The world’s major powers — the U.S., the other permanent members of the Security Council, and Germany (the so-called P5+1) — celebrated a dubious accomplishment this week: They have reached agreement with Iran on implementation of the interim, six-month nuclear deal they worked out with Iran in November, and the six-month term of the deal starts next week.
The November interim deal was awful, and the implementation agreement just announced is not an improvement; it is a sequel, and the deal remains terrible for the U.S., for every country in the Middle East, and for anyone who treasures peace.
The U.S. and its partners said that Iran made “concessions” in the November interim agreement. These concessions are now to be implemented starting January 20, though the implementation date for some of them is still unclear. Whenever — if ever — they are implemented, they remain unimpressive: Iran will stop enriching uranium beyond 5 percent; it will install no additional centrifuges; it will convert its 100 pounds or so of 20 percent–enriched uranium (which is convertible into weapons-grade uranium more rapidly than uranium enriched to 5 percent) to something harder to convert into weapons-grade uranium.
Meanwhile, Iran has still not agreed to do any of the following:
‐ Cease its support of terrorist activities by Hezbollah and others.
The Obama administration and other advocates of the deal argue that Iran will allow International Atomic Energy Agency inspectors to visit Iran’s still-operating nuclear facilities. However, while Iran may have agreed to allow inspection of some of the facilities where its centrifuges are enriching uranium, Iran has reportedly excepted its Parchin military site (and other military sites), where nuclear weapons are being developed. Even if Iran had agreed to allow the military sites to be inspected, given its long history of preventing IAEA inspectors from doing their jobs and of flouting obligations regarding its nuclear program, the value of this promise should be discounted to zero.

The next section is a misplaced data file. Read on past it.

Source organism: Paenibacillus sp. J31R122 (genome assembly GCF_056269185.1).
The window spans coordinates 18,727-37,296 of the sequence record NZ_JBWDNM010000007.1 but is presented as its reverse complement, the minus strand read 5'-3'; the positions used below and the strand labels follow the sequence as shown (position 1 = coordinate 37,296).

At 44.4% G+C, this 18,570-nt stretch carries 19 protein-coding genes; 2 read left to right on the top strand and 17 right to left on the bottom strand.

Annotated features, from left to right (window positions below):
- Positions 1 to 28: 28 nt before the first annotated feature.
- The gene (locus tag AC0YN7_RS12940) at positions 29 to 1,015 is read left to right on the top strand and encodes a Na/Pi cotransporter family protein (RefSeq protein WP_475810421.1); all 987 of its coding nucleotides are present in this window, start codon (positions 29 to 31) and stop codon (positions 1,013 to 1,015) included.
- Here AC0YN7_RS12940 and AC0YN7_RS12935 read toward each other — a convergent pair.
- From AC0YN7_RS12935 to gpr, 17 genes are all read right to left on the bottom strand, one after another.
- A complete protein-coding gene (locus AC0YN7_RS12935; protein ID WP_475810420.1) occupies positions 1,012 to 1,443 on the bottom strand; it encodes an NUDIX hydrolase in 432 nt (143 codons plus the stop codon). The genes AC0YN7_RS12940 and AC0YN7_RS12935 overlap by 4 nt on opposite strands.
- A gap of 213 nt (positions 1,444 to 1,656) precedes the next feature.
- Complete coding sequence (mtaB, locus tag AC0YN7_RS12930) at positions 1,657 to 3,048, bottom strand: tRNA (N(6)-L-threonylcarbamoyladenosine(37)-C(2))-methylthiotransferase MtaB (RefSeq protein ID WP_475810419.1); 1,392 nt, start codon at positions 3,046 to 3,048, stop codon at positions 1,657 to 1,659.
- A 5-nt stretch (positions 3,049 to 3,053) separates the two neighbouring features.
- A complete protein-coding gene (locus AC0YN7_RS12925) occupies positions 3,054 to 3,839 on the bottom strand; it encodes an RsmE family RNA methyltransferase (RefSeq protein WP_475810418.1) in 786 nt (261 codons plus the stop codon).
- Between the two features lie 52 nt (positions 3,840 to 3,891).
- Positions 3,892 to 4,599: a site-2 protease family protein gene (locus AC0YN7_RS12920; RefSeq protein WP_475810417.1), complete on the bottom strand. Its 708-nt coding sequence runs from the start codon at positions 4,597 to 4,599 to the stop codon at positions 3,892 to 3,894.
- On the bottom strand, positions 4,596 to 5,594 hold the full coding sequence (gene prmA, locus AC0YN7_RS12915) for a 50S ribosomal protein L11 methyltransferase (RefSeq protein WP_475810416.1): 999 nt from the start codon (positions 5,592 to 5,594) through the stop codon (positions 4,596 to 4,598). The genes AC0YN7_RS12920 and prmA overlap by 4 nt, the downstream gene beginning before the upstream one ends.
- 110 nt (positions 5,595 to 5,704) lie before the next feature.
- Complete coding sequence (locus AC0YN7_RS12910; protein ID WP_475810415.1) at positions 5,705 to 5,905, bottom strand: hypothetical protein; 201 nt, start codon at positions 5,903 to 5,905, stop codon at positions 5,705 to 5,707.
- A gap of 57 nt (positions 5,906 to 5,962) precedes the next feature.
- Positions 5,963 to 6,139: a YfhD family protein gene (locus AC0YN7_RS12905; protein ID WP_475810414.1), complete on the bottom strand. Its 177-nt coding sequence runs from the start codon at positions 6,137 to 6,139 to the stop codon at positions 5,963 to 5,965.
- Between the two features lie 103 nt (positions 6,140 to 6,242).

Under the November agreement that the United States and its P5 +1 partners promoted as a first step toward Iran’s ultimate final and irreversible abandonment of its nuclear-weapons program, the United States promised to provide Iran with $7 billion in sanctions relief. Under the just-signed sequel, Iran is to be rewarded with the $7 billion in relief next week notwithstanding it likely has no intention of abandoning its pursuit of its nuclear program prior to the expiration of the six-month agreement. The money is far more likely to help Iran continue to covertly develop its nuclear-weapons program and support terrorism abroad than it is to induce Iran to agree to the kind of deal hoped for by the U.S and its P-5 +1 partners.
As the P-5 +1 were negotiating with Iran, Supreme Leader Khamenei declared that “Zionist officials cannot be called humans, they are like animals,” that “the Israeli regime is doomed to failure and annihilation,” that the “Zionist regime” is the “rabid dog of the region.” To assume, as the Obama administration seems to do, that leaders who make such public statements, who insist that they have the right to nuclear development, who enthusiastically support international terrorism, and who have cheated on their Nuclear Nonproliferation Treaty obligations over and over again are about to turn a new leaf is sheer folly.
The deal the U.S. and its partners struck with Iran in November and are now to implement is a very bad one. In the context of Khamenei’s and other Iranian leaders’ vicious and aggressive statements, it is also morally indefensible.
Now it’s up to Congress. Congress should quickly pass legislation requiring the immediate implementation of draconian sanctions at the very first sign that Iran either has breached any of the minimal promises it has made or will not definitively, irreversibly abandon its pursuit of nuclear weapons.
— Jack David, a senior fellow of the Hudson Institute, served as deputy assistant secretary of defense for combating weapons of mass destruction and negotiations policy from 2004 to 2006.